The good news is that the nation's nursing schools have doubled the size of their graduating classes over the past decade. The bad news is that there remain huge waiting lists for qualified nursing school applicants, mainly because of faculty shortages and limited access to clinical sites.
"It is not that the shortage is gone, but [that] there has been an increase in the younger cohort of nurses entering the workforce," McMenamin says. "In 2000 U.S. nursing graduates came to about 70,000. In 2011 U.S. graduates came to more than 140,000. It is changing the age distribution of the workforce but at the same time we have 3.1 million nurses, so even 100,000 a year don't change the distribution very quickly."
The ANA says the U.S. nurse workforce median age is 46 now and about half is nearing retirement.
"We have a lot of Baby Boomer-aged nurses and they have not retired because of the economy," says Janet Haebler, RN, associate director for state government affairs with the ANA.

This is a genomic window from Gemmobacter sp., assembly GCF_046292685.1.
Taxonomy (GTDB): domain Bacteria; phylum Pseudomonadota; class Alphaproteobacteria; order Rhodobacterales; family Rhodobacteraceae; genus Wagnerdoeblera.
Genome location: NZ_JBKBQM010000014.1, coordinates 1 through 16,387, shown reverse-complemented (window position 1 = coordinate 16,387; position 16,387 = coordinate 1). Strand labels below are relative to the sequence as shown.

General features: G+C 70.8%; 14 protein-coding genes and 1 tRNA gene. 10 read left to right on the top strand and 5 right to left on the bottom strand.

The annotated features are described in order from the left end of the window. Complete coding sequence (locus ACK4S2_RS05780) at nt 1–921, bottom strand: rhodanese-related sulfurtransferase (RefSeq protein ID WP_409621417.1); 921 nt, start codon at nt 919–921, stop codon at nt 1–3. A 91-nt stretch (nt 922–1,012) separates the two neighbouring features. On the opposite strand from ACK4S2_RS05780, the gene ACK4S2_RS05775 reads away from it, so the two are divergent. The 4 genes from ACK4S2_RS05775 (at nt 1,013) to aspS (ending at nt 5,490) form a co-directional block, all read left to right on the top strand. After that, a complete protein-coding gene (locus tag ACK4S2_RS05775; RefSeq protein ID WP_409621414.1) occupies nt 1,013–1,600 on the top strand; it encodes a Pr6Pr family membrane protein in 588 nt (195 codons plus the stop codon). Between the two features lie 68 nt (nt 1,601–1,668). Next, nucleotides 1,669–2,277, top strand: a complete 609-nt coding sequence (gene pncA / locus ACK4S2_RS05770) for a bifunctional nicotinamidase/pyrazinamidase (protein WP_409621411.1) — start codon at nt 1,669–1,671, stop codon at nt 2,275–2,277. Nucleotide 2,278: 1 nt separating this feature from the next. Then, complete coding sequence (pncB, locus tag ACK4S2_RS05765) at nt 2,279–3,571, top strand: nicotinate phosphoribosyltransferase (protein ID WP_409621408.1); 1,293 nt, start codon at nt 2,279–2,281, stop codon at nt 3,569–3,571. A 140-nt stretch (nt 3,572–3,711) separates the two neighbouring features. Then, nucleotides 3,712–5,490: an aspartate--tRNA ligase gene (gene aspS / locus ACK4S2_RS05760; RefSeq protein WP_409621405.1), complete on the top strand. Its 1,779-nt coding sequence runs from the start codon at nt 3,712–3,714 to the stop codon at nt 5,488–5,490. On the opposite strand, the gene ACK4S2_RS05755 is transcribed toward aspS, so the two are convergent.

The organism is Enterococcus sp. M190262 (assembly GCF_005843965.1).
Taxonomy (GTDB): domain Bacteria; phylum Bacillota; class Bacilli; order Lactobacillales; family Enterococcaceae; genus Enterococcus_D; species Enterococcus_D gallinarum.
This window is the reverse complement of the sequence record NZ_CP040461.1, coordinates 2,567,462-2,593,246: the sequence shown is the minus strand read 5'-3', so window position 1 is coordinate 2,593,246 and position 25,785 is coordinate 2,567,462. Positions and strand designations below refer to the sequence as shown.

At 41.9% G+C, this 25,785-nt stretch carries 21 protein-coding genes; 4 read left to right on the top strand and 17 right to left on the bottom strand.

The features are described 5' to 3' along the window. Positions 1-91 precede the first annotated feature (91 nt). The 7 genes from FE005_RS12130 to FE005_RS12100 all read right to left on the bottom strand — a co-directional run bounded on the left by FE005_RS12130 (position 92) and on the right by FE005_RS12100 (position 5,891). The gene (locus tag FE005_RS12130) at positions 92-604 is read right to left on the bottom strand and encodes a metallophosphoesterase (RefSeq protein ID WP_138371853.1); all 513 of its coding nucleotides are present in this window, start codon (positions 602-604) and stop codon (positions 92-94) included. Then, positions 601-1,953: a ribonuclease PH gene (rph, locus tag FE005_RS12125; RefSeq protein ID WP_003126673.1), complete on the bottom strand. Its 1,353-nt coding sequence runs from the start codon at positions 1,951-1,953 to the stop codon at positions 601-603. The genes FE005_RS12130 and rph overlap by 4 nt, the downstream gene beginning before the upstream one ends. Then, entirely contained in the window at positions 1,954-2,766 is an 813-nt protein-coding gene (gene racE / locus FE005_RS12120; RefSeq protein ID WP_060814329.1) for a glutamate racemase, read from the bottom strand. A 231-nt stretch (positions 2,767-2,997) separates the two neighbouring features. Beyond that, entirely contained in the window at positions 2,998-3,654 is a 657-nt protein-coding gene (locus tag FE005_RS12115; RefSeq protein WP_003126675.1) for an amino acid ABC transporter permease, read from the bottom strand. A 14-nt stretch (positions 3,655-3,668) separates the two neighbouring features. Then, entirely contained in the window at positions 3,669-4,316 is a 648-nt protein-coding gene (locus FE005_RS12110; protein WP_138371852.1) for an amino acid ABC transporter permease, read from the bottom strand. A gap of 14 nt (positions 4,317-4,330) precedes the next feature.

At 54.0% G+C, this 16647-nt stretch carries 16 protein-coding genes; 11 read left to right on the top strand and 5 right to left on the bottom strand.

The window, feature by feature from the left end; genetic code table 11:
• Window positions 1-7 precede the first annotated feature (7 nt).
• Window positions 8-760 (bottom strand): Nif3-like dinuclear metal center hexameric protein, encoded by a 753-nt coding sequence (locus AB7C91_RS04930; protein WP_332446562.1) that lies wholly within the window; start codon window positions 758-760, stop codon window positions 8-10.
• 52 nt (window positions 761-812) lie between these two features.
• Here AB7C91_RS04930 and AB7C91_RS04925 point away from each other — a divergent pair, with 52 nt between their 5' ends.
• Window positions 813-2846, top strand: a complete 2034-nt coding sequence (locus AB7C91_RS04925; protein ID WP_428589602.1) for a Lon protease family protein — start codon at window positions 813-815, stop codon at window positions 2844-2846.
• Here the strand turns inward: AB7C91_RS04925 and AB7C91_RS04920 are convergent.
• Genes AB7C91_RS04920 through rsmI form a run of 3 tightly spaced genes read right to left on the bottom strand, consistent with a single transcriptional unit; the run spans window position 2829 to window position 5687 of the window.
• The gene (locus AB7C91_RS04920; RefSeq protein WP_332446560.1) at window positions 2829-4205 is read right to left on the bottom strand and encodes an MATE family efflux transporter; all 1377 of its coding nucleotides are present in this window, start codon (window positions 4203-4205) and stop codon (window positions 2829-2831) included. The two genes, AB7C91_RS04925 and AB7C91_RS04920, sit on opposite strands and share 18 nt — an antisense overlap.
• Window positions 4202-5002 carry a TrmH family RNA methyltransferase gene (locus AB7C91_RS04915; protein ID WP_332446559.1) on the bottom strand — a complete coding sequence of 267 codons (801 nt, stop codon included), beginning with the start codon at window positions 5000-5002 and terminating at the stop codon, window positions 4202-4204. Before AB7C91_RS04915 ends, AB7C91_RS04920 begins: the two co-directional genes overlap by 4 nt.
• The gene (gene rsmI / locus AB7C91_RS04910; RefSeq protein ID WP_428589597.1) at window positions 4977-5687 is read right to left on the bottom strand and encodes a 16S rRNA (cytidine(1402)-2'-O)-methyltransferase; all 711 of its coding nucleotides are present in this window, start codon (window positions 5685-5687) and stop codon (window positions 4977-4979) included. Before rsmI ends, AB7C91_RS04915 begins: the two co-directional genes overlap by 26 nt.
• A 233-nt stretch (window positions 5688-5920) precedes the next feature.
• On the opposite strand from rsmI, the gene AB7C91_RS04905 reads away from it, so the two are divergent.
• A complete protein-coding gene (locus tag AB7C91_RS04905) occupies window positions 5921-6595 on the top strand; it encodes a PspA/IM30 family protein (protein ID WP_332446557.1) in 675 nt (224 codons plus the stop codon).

"As that changes, or as they continue to age, we are going to see them leave. And it is a dramatic number of people. With the nursing schools, the enrollments are up, but we also have wait lists and part of that has to do with the shortage of faculty, and those individuals are also aging out. We can predict that if we don't make some dramatic changes that we are going to see another or continued shortage that is going to exacerbate in the next five to 10 years."